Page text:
Will Aprilia ever build another bike like the Futura?
In 2000 Aprilia bought Moto Guzzi and Laverda in the spirit of aggression that characterised its relentless expansion. But it bit off more than it could chew and the drain in its finances began to show.
This page was written in 2008 and updated a few years later. It’s only here for archive purposes.
2003 saw Aprilia, already racing in World Superbike, enter Moto GP with the RS3 Cube. It was another massive money pit as the bike, with Colin Edwards (sometimes) aboard, struggled to 13th place.
Then sales of scooters plummeted, and by summer 2004 Aprilia was in deep, deep trouble.
For months the factory teetered on the brink of closure before being saved by scooter giant Piaggio, itself by then in Chinese ownership.
In the years since, most of the rest of the stable of big vee twins were killed off. Falcos were sold off cheap before being killed off in 05, while Caponords struggled on a few years longer, then revived as a V4.
No future for the Futura?
The Tuono, on the other hand, went from strength to strength, receiving updates alongside the new RSVR and then the V4, while the 750cc Shiver and 850 Mana roadbikes have taken on the Futura’s mantle of technological bravery.
The company’s sporting credentials were further enhanced by the launch of the RSV4 in 2009. Max Biaggi’s 2010 World Superbike Championship only helped matters but still no V4 version of the Futura has materialised.
Some in the know say the Futura was ahead of its time – especially as far as its looks are concerned – and killed off too early, and point to the fact that the VFR took a while to catch on.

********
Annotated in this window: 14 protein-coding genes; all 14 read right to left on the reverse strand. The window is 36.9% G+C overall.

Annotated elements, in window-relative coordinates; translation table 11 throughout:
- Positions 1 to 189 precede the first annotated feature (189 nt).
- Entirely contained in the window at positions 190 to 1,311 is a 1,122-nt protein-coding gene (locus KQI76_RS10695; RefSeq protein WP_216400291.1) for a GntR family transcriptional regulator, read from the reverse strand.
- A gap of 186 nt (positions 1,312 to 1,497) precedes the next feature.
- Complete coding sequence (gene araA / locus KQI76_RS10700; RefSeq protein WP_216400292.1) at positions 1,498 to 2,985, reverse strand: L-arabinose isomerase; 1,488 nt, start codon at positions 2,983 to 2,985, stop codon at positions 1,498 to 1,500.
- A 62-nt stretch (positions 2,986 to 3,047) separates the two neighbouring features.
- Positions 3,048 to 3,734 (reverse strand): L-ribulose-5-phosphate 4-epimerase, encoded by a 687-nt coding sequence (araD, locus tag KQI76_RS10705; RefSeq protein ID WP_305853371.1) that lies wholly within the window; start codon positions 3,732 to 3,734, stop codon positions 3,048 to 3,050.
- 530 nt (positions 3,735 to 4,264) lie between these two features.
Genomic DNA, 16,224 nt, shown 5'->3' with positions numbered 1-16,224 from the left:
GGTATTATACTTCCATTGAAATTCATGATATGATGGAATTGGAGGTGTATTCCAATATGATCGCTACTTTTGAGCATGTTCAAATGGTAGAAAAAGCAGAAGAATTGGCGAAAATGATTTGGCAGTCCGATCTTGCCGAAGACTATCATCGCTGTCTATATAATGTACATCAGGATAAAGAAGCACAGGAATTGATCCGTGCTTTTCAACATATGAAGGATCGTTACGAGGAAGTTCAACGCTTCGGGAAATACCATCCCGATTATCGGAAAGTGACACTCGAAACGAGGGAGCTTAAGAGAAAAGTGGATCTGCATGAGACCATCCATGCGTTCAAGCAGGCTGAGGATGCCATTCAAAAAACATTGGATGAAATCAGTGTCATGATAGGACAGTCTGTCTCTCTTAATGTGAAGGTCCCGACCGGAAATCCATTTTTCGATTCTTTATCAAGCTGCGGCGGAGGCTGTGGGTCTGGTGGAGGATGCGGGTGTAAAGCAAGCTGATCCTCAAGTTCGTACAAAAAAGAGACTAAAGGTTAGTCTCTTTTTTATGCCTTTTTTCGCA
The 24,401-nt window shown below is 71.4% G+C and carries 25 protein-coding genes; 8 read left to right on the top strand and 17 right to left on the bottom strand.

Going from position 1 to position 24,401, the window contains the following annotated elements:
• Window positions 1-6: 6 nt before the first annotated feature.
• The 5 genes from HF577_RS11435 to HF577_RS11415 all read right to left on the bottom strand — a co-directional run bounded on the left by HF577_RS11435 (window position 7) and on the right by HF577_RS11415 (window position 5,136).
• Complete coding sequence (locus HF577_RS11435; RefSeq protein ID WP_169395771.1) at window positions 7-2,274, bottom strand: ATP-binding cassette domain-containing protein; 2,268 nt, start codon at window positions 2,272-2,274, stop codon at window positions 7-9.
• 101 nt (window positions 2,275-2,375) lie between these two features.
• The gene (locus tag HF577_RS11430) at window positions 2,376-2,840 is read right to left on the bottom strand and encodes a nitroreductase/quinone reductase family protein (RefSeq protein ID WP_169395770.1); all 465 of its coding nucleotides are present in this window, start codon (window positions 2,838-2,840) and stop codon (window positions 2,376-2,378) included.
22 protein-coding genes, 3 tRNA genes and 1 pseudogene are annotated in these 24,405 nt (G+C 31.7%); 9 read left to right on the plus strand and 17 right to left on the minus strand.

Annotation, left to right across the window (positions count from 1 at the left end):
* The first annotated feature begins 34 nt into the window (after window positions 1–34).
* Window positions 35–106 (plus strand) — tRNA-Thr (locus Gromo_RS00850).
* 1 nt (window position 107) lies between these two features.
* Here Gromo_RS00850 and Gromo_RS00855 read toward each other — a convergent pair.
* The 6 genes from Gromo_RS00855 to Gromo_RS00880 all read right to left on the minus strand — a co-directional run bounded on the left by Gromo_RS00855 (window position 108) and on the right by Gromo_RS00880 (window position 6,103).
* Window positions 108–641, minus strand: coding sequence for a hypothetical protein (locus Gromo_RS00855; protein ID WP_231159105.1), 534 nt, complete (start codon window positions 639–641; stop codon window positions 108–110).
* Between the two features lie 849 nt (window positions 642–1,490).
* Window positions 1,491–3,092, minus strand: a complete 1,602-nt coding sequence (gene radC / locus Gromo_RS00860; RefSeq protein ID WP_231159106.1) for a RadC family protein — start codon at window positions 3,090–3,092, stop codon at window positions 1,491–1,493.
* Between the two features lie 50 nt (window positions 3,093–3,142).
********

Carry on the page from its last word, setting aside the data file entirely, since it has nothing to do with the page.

But it’s hard to see what else Aprilia could have done, given their financial situation, and the market has moved away from sports tourers and towards the big trailie road bikes like the BMW GS.
In the meantime Ducati quietly dropped their fast sports tourers.
Meanwhile, although the Futura failed to sell, other manufacturers were quick to borrow from it.
The Honda VFR VTEC and Triumph’s Sprint ST – arguably inferior bikes – resemble the Futura, and underseat exhausts became very common indeed.
Will Aprilia make another Futura? Things are very different these days.
It’s clear that the Aprilia marque has a specific role to fill within the Piaggio empire, and that appears to be racing and sports bikes, with a few naked technological oddities as middleweights thrown in.
Aprilia is no longer the family-owned company that can dip a toe in any market, and the sports touring mantle seems to have passed to Moto Guzzi.
Honda’s 2010 VFR1200 updated the concept, with opposition only from Triumph and BMW.
Aprilia gives the Piaggio family of bikes racing credibility, but the writing may have been on the wall for the Futura as long ago as April 2000, with the Moto Guzzi takeover.
As Mick Walker wrote in his book ‘Aprilia – the complete story’ in 2000:
Only time will tell, but it seems most likely that Aprilia will concentrate on sports and racing models, whilst Guzzi will be responsible for touring and custom bikes. But of course there will probably be the odd contradiction on both sides – certainly in the early days of the new set-up.
And Piaggio politics aside, plenty of owners of out and out sports bikes are prepared to sling some luggage on their steeds and go off touring without the need for a bike that does the job as well as a Futura does.
It doesn’t make the Futura a bad bike – it just makes it something of a niche market and Triumph haven’t done too badly with sales of the Sprint ST after all.